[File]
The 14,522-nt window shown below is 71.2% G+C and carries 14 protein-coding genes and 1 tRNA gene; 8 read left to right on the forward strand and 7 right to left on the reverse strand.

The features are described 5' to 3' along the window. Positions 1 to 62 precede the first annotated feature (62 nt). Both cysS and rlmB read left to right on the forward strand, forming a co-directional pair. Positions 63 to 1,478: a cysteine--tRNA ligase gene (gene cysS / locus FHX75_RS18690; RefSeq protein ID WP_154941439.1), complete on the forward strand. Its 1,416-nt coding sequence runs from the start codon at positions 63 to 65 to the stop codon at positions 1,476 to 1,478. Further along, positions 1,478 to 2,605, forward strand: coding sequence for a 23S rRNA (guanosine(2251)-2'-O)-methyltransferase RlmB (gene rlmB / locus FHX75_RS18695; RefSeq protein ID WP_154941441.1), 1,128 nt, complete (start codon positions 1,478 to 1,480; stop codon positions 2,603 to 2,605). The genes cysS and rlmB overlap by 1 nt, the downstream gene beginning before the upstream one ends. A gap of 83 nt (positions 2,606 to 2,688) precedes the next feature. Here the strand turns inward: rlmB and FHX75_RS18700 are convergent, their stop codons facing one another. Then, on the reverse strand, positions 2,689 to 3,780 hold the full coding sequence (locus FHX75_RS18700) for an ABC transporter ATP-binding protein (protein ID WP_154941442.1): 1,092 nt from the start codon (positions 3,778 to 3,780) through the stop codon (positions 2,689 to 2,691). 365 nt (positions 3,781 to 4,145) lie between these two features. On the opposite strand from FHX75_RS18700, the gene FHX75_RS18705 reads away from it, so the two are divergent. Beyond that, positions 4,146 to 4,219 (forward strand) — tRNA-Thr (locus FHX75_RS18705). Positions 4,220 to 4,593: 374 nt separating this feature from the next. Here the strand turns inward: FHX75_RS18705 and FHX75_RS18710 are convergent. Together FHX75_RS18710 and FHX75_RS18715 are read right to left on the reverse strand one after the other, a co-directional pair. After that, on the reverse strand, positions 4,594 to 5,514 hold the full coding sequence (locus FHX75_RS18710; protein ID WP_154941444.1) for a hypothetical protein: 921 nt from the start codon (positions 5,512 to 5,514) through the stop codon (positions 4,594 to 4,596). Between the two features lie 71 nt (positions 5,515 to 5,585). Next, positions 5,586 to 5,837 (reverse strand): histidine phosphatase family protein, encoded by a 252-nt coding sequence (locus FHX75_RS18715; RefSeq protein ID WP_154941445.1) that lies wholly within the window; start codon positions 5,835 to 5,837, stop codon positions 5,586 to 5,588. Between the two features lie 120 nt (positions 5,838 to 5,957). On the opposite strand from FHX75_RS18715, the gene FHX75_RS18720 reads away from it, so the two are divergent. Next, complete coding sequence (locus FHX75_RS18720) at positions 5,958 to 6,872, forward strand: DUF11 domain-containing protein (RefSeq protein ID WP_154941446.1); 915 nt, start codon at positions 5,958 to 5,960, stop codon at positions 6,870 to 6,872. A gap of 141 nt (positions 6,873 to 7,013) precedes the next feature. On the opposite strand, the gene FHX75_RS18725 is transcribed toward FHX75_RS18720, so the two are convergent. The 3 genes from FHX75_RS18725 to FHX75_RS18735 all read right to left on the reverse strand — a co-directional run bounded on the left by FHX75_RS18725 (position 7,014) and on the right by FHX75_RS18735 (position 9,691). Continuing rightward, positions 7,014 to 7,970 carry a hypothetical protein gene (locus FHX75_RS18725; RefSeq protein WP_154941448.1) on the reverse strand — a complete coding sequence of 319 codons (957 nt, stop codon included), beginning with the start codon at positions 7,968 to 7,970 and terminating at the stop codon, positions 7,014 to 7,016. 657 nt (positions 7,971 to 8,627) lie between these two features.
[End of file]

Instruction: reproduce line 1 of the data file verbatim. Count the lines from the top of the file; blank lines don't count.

The 14,522-nt window shown below is 71.2% G+C and carries 14 protein-coding genes and 1 tRNA gene; 8 read left to right on the forward strand and 7 right to left on the reverse strand.